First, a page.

And is that right?
I really got a bit het up when I realised that someone had got a job and working visa with a degree that they had awarded to themselves , and I even thought about dobbing him in with the visa authorities. I’m still considering it, but in the meantime I started to ponder the rights and wrongs of needing a university qualification in order to have legal permission to get students to practise Present Simple or to collect a couple of errors while students discuss the environment.
First of all, I have to admit that when it comes to eliciting the Present Perfect Continuous and organising Find Someone Who, having got, say, a 2:2 in Physics and a taste for beer at a mid-ranking British uni is not going to help at all. I should therefore probably support people who find any way at all around the silly need for a BA in Anything to be able to move to Japan and sing Head Shoulders Knees and Toes for money.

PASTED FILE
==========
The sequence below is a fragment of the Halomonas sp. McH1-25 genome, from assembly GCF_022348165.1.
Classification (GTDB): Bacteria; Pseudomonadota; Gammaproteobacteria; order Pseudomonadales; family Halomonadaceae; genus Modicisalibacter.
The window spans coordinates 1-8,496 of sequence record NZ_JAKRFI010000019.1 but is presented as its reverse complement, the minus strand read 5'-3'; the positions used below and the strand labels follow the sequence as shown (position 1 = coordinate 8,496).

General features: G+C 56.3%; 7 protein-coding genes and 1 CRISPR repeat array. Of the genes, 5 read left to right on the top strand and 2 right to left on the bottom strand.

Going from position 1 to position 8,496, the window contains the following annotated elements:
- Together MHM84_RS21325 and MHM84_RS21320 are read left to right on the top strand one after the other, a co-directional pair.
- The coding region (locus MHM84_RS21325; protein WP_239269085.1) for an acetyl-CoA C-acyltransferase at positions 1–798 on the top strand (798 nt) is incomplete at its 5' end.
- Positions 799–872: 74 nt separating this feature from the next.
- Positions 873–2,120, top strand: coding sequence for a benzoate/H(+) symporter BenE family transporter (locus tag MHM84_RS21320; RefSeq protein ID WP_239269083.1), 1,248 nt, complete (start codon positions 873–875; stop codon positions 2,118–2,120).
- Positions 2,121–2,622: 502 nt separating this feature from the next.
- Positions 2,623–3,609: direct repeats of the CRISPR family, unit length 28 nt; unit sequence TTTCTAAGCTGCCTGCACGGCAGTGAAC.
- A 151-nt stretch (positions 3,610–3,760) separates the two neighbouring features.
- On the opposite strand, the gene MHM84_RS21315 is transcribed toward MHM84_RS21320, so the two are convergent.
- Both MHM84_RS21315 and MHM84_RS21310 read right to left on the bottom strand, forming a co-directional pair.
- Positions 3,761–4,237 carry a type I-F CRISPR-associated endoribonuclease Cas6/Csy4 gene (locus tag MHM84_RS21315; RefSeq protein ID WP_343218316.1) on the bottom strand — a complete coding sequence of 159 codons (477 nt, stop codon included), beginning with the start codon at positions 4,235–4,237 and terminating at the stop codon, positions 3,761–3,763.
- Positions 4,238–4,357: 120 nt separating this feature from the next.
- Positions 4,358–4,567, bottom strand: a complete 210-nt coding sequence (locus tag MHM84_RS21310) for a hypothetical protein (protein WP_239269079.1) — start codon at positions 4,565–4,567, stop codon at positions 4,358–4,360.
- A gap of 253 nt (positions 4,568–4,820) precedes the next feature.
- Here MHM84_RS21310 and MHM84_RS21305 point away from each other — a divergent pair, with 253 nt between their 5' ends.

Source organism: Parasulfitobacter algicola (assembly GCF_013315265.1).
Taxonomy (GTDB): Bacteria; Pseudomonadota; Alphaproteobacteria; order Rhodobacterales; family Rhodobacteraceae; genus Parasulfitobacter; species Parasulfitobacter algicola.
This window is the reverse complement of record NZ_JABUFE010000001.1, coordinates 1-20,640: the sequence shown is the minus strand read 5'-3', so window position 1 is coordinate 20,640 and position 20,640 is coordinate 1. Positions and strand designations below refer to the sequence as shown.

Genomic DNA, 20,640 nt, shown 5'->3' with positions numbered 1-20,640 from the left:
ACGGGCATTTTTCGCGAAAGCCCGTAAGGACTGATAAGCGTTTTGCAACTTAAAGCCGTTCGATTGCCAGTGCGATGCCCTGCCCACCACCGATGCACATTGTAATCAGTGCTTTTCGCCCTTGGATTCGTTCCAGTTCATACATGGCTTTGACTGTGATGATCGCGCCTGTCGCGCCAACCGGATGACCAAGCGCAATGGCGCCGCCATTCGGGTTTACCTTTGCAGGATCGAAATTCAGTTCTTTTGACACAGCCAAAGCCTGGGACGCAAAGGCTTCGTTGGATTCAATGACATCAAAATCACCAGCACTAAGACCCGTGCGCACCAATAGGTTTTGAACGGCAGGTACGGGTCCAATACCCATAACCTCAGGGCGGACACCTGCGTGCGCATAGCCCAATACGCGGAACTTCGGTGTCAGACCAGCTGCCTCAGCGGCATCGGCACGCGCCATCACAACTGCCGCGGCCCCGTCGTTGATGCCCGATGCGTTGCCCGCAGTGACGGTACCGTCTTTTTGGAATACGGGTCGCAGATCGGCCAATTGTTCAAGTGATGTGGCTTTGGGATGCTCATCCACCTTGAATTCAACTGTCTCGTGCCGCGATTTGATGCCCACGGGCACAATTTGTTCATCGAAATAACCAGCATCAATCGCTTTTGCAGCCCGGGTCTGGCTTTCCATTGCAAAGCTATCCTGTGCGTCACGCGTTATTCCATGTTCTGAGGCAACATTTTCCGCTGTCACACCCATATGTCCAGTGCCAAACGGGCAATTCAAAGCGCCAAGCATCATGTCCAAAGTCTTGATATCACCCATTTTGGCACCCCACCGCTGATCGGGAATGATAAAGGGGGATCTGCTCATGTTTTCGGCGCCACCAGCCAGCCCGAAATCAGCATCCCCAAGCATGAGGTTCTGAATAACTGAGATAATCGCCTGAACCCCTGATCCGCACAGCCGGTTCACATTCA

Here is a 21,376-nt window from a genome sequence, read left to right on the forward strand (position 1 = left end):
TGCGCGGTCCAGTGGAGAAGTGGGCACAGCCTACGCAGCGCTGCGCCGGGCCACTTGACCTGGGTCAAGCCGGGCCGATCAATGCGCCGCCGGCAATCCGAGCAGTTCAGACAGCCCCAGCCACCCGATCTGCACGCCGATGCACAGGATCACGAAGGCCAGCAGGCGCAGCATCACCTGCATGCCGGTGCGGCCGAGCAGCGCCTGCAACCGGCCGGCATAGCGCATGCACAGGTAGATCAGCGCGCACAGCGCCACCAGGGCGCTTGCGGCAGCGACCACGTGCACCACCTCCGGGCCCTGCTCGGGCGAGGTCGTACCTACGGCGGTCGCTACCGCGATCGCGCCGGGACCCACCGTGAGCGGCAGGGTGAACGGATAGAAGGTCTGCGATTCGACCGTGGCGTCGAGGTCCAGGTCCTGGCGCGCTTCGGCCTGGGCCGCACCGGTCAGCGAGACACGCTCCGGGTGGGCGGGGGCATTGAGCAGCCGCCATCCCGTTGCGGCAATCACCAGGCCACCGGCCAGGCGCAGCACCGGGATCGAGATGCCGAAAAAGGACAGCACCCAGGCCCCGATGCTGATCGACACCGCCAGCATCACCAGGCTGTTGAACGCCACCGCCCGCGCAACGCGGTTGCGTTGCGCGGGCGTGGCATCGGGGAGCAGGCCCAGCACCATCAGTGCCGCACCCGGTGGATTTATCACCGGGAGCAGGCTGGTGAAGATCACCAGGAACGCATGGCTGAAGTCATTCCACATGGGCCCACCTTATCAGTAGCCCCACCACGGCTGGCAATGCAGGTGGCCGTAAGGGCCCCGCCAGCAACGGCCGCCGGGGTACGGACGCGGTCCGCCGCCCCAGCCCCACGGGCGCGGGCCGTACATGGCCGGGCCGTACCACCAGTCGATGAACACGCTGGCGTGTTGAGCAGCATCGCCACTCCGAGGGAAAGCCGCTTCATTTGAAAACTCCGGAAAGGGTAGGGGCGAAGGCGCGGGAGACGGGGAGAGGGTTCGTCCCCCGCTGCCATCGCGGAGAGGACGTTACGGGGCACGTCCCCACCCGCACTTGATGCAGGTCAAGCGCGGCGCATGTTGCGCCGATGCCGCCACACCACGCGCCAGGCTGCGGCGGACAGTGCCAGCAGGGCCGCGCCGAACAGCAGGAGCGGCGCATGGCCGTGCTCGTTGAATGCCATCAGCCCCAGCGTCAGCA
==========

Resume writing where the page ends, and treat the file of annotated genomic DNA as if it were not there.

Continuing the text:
However, having studied the Higgs Boson is equally unimportant for the chartered accountancy and computer programming jobs that my uni classmates got due to having BScs in physics. More importantly, anything that reduces the already low entrance requirements of our “profession” is something that will help bring down our already extremely low working conditions. It would be nice if the entrance requirements were proper teaching qualifications, but in the meantime I guess a degree is a fair thing to ask for from an English teacher when we’d be almost certainly complain about having to be served by a doctor, dentist or “real teacher” who had stopped school at 18 and later took an unaccredited three-month online course.